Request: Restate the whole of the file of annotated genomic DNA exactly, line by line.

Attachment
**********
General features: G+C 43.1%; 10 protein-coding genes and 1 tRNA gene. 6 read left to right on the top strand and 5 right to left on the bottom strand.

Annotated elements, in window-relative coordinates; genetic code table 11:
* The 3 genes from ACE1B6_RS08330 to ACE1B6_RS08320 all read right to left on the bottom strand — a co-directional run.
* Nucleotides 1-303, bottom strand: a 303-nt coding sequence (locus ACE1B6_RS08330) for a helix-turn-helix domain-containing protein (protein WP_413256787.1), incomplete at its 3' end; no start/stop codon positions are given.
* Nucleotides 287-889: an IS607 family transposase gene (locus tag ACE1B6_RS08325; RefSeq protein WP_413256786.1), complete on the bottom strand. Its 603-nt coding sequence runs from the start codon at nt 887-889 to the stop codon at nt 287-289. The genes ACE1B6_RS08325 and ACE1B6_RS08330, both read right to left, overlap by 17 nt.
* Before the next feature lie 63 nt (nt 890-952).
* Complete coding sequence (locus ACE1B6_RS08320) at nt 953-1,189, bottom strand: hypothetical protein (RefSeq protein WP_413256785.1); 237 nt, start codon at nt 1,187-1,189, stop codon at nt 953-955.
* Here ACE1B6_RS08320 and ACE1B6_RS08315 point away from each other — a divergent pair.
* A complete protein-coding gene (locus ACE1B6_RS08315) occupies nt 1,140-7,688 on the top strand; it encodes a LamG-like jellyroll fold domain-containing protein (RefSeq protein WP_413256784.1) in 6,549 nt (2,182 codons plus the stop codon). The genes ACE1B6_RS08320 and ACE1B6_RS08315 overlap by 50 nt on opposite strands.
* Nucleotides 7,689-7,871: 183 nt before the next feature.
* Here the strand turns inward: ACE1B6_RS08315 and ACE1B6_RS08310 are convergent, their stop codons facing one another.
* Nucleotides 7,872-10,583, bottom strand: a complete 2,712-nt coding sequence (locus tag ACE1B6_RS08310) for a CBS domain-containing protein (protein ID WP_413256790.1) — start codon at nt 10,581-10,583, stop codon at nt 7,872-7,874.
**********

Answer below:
General features: G+C 43.1%; 10 protein-coding genes and 1 tRNA gene. 6 read left to right on the top strand and 5 right to left on the bottom strand.

Annotated elements, in window-relative coordinates; genetic code table 11:
* The 3 genes from ACE1B6_RS08330 to ACE1B6_RS08320 all read right to left on the bottom strand — a co-directional run.
* Nucleotides 1-303, bottom strand: a 303-nt coding sequence (locus ACE1B6_RS08330) for a helix-turn-helix domain-containing protein (protein WP_413256787.1), incomplete at its 3' end; no start/stop codon positions are given.
* Nucleotides 287-889: an IS607 family transposase gene (locus tag ACE1B6_RS08325; RefSeq protein WP_413256786.1), complete on the bottom strand. Its 603-nt coding sequence runs from the start codon at nt 887-889 to the stop codon at nt 287-289. The genes ACE1B6_RS08325 and ACE1B6_RS08330, both read right to left, overlap by 17 nt.
* Before the next feature lie 63 nt (nt 890-952).
* Complete coding sequence (locus ACE1B6_RS08320) at nt 953-1,189, bottom strand: hypothetical protein (RefSeq protein WP_413256785.1); 237 nt, start codon at nt 1,187-1,189, stop codon at nt 953-955.
* Here ACE1B6_RS08320 and ACE1B6_RS08315 point away from each other — a divergent pair.
* A complete protein-coding gene (locus ACE1B6_RS08315) occupies nt 1,140-7,688 on the top strand; it encodes a LamG-like jellyroll fold domain-containing protein (RefSeq protein WP_413256784.1) in 6,549 nt (2,182 codons plus the stop codon). The genes ACE1B6_RS08320 and ACE1B6_RS08315 overlap by 50 nt on opposite strands.
* Nucleotides 7,689-7,871: 183 nt before the next feature.
* Here the strand turns inward: ACE1B6_RS08315 and ACE1B6_RS08310 are convergent, their stop codons facing one another.
* Nucleotides 7,872-10,583, bottom strand: a complete 2,712-nt coding sequence (locus tag ACE1B6_RS08310) for a CBS domain-containing protein (protein ID WP_413256790.1) — start codon at nt 10,581-10,583, stop codon at nt 7,872-7,874.